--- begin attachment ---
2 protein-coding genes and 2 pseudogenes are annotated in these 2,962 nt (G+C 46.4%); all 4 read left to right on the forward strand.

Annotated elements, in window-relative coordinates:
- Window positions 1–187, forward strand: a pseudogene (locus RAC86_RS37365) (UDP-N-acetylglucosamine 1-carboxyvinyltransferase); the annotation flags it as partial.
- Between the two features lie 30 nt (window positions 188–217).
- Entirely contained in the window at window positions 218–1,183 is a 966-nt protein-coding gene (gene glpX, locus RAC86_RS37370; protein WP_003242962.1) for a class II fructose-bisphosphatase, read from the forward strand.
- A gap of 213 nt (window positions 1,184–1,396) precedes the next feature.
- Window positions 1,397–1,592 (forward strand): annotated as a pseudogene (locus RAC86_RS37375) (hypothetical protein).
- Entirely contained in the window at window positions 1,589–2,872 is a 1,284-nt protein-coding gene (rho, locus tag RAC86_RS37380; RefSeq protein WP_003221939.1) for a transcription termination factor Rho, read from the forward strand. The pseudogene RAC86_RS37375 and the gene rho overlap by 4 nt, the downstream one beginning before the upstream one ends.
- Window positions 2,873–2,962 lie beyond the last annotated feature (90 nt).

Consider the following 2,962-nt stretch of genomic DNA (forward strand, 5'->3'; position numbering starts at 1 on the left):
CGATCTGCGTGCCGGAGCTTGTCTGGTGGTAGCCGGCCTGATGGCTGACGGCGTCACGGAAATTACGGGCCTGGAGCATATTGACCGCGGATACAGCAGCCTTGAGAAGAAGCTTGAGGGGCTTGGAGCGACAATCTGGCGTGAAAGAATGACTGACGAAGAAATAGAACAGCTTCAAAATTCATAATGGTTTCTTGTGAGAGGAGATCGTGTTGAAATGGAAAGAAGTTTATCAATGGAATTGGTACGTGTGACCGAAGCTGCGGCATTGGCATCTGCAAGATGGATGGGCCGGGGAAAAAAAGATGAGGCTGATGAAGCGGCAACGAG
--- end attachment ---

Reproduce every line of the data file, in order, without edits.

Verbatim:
2 protein-coding genes and 2 pseudogenes are annotated in these 2,962 nt (G+C 46.4%); all 4 read left to right on the forward strand.

Annotated elements, in window-relative coordinates:
- Window positions 1–187, forward strand: a pseudogene (locus RAC86_RS37365) (UDP-N-acetylglucosamine 1-carboxyvinyltransferase); the annotation flags it as partial.
- Between the two features lie 30 nt (window positions 188–217).
- Entirely contained in the window at window positions 218–1,183 is a 966-nt protein-coding gene (gene glpX, locus RAC86_RS37370; protein WP_003242962.1) for a class II fructose-bisphosphatase, read from the forward strand.
- A gap of 213 nt (window positions 1,184–1,396) precedes the next feature.
- Window positions 1,397–1,592 (forward strand): annotated as a pseudogene (locus RAC86_RS37375) (hypothetical protein).
- Entirely contained in the window at window positions 1,589–2,872 is a 1,284-nt protein-coding gene (rho, locus tag RAC86_RS37380; RefSeq protein WP_003221939.1) for a transcription termination factor Rho, read from the forward strand. The pseudogene RAC86_RS37375 and the gene rho overlap by 4 nt, the downstream one beginning before the upstream one ends.
- Window positions 2,873–2,962 lie beyond the last annotated feature (90 nt).

Consider the following 2,962-nt stretch of genomic DNA (forward strand, 5'->3'; position numbering starts at 1 on the left):
CGATCTGCGTGCCGGAGCTTGTCTGGTGGTAGCCGGCCTGATGGCTGACGGCGTCACGGAAATTACGGGCCTGGAGCATATTGACCGCGGATACAGCAGCCTTGAGAAGAAGCTTGAGGGGCTTGGAGCGACAATCTGGCGTGAAAGAATGACTGACGAAGAAATAGAACAGCTTCAAAATTCATAATGGTTTCTTGTGAGAGGAGATCGTGTTGAAATGGAAAGAAGTTTATCAATGGAATTGGTACGTGTGACCGAAGCTGCGGCATTGGCATCTGCAAGATGGATGGGCCGGGGAAAAAAAGATGAGGCTGATGAAGCGGCAACGAG